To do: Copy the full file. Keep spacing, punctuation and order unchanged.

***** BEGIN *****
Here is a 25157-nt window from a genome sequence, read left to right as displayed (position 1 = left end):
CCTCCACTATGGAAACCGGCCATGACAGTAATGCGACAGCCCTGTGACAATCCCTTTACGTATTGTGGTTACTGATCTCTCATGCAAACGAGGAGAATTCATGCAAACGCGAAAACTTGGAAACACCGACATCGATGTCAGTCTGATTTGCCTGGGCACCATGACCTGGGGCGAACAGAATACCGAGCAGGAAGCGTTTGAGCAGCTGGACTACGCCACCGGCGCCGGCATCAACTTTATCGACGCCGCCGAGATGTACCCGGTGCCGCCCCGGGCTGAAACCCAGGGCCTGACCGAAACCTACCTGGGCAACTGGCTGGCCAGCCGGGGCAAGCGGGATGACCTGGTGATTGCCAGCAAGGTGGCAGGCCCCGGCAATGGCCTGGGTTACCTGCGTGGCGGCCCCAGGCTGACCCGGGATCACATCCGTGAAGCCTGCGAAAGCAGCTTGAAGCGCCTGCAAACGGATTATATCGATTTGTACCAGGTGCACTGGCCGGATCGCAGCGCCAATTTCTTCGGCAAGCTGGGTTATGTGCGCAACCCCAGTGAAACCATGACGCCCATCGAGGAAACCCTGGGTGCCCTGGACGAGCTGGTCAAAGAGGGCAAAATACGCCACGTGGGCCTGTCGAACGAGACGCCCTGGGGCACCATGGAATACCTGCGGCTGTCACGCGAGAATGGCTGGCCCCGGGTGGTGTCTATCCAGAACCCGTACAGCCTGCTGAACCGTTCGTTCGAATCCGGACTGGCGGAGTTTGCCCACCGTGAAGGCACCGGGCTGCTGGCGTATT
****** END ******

Here is a 25157-nt window from a genome sequence, read left to right as displayed (position 1 = left end):
CCTCCACTATGGAAACCGGCCATGACAGTAATGCGACAGCCCTGTGACAATCCCTTTACGTATTGTGGTTACTGATCTCTCATGCAAACGAGGAGAATTCATGCAAACGCGAAAACTTGGAAACACCGACATCGATGTCAGTCTGATTTGCCTGGGCACCATGACCTGGGGCGAACAGAATACCGAGCAGGAAGCGTTTGAGCAGCTGGACTACGCCACCGGCGCCGGCATCAACTTTATCGACGCCGCCGAGATGTACCCGGTGCCGCCCCGGGCTGAAACCCAGGGCCTGACCGAAACCTACCTGGGCAACTGGCTGGCCAGCCGGGGCAAGCGGGATGACCTGGTGATTGCCAGCAAGGTGGCAGGCCCCGGCAATGGCCTGGGTTACCTGCGTGGCGGCCCCAGGCTGACCCGGGATCACATCCGTGAAGCCTGCGAAAGCAGCTTGAAGCGCCTGCAAACGGATTATATCGATTTGTACCAGGTGCACTGGCCGGATCGCAGCGCCAATTTCTTCGGCAAGCTGGGTTATGTGCGCAACCCCAGTGAAACCATGACGCCCATCGAGGAAACCCTGGGTGCCCTGGACGAGCTGGTCAAAGAGGGCAAAATACGCCACGTGGGCCTGTCGAACGAGACGCCCTGGGGCACCATGGAATACCTGCGGCTGTCACGCGAGAATGGCTGGCCCCGGGTGGTGTCTATCCAGAACCCGTACAGCCTGCTGAACCGTTCGTTCGAATCCGGACTGGCGGAGTTTGCCCACCGTGAAGGCACCGGGCTGCTGGCGTATT